It started as a suggestion for a new true crime magazine. Working as a freelance journalist at Mirror special projects, I wondered if there was a case we could cover that had not been written about a thousand times already.
I came across the Nude Murders of the early 1960s, a horrific series of killings in London that, despite the biggest ever police manhunt, was never solved. I had never heard of this shocking case. Most people I mentioned it to, apart from a couple of crime-fiction authors, had not come across it either.
Why had the killing of six, possibly eight, sex workers in Swinging London been largely forgotten? The killer could still be alive, walking the capital’s streets, despite having murdered more women than Jack the Ripper.
Notting Hill and Shepherd’s Bush
Between February 1964 and February 1965 one man cruised west London’s streets in his vehicle, particularly around Notting Hill and Shepherd’s Bush, picked up and asphyxiated six women, before leaving their unclothed bodies in various public places.
Two other similar murders, in 1959 and 1963, were possibly linked to this killing campaign.
I researched the case, spoke to former detectives to get their take on the investigation carried out 50-odd years ago. It turned out there were a lot of photos in the Daily Mirror‘s immense archive in Watford. It looked as though there would be plenty of material for a magazine piece.
Stephen Ward trial, Profumo, the Krays
The investigation gave an unusual and fascinating insight into Britain during that vibrant decade. It touches on major scandals and notorious figures – Stephen Ward’s trial, Profumo, the Krays – while exposing just how widespread and degrading the street sex trade was.
The crime magazine never materialised, but it was felt the case had potential to make a book. I spoke to Texas-based Kim Rossmo, one of the world’s leading geographic profilers, and he agreed to take time from his busy schedule to do an analysis, based on the pattern of body depositions around London’s public spaces, to reveal where the killer may have been based.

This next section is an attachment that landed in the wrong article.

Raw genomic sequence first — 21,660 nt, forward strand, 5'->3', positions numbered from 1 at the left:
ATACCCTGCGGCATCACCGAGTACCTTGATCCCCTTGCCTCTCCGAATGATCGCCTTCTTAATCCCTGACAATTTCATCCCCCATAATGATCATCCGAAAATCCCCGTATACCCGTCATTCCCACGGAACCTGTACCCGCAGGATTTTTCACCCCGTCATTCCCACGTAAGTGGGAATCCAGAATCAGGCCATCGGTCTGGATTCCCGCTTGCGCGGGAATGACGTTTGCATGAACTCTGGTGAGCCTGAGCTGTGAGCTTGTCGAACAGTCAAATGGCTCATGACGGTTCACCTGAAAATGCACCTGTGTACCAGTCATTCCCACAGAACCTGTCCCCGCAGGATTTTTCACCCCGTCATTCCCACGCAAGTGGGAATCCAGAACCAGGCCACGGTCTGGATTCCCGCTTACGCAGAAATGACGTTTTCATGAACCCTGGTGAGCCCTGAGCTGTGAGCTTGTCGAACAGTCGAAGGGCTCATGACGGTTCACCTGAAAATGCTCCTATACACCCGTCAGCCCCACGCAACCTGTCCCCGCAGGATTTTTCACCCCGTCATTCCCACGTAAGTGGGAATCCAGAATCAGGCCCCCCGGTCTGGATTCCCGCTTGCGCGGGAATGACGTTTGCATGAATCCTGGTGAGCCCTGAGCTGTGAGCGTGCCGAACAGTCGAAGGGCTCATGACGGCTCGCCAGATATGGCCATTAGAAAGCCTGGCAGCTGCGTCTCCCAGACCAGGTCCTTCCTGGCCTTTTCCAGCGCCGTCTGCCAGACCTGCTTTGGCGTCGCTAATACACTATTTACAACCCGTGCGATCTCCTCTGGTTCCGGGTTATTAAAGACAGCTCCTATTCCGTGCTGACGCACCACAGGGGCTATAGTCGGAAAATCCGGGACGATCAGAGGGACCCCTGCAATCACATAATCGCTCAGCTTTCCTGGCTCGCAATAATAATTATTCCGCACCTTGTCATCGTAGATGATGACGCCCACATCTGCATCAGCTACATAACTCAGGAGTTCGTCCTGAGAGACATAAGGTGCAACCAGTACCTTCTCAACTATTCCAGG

I also listened to people who were around at the time – a reporter, a police constable – looked through coroners’ reports and other documents.
So, why had this extraordinary crime faded into the shadows of London’s past? My feeling is that there was little sympathy for the rejected, abused women who were the victims.
While the newspapers devoted a lot of space to London’s ‘vice-ridden jungle’, rumours of orgies and the killer’s ‘terrible urge’, next to nothing was said about how the dead women were mothers, sisters, partners, who would be missed.
Instead, they were called ‘scrubbers’, ‘whores’ and ‘cheap little tarts’.
The Hunt for the 60s’ Ripper developed two themes – why the massive police effort to catch the killer failed, and the tragic lives of the victims. ‘Good-time girls’ is another description that crops up frequently. If one thing is blindingly clear, a good time is what they definitely were not having.
Readers may think they know the Swinging Sixties, like I thought I knew that era, but this case casts that time in a shocking new light.